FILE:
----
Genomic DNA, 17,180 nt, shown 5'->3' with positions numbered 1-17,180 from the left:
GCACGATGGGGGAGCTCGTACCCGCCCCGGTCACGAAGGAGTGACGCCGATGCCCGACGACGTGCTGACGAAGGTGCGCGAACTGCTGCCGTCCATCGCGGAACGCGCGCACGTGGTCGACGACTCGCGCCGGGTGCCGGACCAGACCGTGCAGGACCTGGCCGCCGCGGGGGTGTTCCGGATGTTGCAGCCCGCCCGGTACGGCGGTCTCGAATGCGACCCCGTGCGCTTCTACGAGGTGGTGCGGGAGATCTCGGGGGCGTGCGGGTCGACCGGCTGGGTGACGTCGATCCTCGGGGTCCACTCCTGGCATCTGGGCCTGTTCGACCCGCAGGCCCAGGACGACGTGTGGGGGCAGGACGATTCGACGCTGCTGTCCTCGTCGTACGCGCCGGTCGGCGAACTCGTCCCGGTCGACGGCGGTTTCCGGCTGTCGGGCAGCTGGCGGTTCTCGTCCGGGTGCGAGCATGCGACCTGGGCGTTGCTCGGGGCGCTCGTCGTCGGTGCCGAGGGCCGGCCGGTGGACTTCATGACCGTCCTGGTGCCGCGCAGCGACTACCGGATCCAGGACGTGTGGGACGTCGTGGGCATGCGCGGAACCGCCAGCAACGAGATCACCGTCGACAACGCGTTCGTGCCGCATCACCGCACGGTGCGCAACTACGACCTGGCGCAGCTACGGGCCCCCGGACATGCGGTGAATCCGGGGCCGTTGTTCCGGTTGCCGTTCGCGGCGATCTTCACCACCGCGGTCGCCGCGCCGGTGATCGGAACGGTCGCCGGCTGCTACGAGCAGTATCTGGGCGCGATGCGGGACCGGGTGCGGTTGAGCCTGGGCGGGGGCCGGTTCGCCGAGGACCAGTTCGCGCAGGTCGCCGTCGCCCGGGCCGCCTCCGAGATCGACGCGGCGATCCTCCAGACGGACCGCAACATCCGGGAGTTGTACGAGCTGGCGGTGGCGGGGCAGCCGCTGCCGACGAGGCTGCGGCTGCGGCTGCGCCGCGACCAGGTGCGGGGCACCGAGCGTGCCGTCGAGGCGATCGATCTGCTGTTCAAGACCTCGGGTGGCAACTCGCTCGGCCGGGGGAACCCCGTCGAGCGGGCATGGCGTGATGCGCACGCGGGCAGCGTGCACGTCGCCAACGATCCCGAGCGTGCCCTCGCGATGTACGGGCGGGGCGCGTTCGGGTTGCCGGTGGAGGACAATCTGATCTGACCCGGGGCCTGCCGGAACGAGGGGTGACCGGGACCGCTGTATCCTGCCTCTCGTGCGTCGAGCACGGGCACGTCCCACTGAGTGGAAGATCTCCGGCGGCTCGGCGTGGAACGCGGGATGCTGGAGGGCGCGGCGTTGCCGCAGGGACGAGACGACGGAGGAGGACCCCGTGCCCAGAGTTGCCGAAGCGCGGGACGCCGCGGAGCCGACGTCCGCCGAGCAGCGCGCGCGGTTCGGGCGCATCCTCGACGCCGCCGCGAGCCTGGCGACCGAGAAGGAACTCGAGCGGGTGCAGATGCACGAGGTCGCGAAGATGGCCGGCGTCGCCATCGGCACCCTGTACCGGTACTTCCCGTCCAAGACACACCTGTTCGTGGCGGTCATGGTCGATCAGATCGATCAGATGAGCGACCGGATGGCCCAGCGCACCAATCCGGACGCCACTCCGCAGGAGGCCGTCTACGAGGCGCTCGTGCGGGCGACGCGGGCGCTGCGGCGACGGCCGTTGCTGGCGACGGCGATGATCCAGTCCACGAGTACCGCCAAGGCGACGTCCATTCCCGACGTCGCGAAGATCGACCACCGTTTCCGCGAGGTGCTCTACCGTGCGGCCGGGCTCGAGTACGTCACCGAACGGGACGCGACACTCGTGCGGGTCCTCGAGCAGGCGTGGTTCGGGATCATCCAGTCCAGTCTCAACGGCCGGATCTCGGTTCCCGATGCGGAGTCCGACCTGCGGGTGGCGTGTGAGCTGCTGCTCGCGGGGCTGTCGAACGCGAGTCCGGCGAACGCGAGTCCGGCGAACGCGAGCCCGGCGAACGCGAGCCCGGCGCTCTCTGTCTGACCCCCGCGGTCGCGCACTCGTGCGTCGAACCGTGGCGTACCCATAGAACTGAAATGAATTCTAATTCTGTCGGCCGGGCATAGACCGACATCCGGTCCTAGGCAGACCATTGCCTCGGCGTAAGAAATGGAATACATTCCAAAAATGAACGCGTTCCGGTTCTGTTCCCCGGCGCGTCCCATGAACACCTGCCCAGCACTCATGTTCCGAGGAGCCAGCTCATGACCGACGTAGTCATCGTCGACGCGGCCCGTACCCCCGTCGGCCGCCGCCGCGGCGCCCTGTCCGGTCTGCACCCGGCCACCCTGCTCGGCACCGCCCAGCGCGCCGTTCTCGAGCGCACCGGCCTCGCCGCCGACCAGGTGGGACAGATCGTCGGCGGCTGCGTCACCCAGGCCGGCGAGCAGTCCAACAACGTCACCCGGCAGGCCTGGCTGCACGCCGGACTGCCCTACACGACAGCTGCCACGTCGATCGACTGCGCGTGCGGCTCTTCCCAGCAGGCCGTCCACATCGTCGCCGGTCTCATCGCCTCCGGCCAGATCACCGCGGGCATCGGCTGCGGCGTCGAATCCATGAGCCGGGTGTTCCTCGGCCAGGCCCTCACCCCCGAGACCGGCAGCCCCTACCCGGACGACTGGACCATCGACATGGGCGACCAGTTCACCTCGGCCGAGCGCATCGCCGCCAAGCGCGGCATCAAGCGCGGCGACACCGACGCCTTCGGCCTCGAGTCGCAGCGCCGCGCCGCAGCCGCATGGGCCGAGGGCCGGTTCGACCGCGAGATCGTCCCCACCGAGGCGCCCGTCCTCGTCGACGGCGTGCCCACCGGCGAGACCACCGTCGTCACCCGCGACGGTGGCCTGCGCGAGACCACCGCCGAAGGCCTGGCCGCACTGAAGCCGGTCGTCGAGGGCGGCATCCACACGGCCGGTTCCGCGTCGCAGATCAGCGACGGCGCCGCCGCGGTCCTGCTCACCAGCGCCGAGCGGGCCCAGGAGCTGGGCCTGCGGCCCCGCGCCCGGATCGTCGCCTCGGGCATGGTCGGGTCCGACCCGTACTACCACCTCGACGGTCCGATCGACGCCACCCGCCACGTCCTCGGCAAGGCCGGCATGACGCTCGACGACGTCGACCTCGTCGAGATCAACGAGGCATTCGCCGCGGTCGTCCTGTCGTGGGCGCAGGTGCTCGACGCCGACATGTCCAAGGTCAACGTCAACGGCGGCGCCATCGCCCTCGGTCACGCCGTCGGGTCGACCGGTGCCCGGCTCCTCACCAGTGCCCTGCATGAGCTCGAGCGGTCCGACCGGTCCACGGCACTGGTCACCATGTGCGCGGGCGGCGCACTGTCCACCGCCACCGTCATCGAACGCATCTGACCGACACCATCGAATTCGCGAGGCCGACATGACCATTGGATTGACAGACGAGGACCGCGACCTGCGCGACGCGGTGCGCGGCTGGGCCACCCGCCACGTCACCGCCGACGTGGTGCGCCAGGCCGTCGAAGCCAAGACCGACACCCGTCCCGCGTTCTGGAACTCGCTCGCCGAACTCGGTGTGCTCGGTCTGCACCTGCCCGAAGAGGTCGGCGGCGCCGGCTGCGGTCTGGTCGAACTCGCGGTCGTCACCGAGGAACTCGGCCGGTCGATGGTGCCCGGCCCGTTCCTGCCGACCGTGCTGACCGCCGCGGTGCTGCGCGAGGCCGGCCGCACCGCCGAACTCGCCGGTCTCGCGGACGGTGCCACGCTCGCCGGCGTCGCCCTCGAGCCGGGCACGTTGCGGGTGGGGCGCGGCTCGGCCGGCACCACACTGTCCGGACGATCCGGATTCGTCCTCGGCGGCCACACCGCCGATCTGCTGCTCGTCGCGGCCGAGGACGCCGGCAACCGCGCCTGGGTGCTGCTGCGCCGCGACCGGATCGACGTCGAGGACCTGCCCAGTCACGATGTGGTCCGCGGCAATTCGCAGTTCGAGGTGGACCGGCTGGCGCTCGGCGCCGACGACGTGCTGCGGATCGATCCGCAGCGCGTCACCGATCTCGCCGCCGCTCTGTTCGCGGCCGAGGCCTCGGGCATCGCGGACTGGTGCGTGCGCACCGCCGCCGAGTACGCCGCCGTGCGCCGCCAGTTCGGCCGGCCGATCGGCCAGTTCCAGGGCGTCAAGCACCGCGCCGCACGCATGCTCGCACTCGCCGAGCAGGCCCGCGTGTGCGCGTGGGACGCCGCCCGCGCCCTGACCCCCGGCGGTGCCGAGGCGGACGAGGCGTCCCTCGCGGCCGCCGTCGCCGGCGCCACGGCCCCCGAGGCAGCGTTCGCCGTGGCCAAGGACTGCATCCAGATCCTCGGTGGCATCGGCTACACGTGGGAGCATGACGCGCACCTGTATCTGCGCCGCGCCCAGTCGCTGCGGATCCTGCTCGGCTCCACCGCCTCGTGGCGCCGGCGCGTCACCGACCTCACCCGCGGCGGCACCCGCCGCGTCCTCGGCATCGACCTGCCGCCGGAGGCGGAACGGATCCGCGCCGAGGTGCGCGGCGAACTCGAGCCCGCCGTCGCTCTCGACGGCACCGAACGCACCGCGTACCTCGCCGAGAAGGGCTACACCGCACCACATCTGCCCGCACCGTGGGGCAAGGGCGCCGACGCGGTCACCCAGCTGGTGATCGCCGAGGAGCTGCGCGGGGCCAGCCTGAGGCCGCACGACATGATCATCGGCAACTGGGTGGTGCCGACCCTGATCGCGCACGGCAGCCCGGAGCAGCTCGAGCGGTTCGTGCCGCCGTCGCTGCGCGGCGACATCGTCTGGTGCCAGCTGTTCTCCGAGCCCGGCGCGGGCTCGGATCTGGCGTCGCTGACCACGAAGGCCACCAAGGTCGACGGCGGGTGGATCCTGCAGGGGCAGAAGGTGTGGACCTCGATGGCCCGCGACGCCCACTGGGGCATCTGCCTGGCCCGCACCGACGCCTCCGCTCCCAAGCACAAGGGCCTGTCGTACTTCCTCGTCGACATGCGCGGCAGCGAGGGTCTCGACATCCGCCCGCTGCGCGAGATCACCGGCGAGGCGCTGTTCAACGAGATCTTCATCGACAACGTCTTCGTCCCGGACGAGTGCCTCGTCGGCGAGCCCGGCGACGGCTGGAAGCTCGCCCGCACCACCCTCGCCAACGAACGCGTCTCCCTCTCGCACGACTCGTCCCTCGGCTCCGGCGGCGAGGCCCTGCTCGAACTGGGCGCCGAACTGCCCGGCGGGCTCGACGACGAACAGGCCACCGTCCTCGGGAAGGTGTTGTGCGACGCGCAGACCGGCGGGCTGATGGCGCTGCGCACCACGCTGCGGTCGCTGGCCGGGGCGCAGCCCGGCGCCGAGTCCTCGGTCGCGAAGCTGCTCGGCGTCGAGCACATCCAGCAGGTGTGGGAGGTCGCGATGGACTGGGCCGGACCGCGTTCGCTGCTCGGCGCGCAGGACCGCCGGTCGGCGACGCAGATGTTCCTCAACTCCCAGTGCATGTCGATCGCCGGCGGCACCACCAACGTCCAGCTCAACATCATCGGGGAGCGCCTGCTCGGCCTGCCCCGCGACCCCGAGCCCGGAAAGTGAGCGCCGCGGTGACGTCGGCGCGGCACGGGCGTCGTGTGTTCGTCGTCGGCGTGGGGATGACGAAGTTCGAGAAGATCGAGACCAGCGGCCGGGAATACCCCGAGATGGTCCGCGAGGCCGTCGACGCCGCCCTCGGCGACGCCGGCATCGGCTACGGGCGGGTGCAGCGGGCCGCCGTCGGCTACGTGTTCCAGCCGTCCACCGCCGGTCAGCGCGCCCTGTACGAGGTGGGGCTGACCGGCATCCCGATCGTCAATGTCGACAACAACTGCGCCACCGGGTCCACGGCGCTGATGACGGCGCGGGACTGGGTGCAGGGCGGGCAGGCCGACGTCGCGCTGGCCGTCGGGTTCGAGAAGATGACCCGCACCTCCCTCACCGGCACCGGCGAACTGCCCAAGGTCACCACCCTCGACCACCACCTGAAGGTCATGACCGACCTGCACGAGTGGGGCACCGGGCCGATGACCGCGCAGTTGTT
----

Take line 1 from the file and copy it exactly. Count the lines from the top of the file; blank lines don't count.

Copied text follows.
Genomic DNA, 17,180 nt, shown 5'->3' with positions numbered 1-17,180 from the left: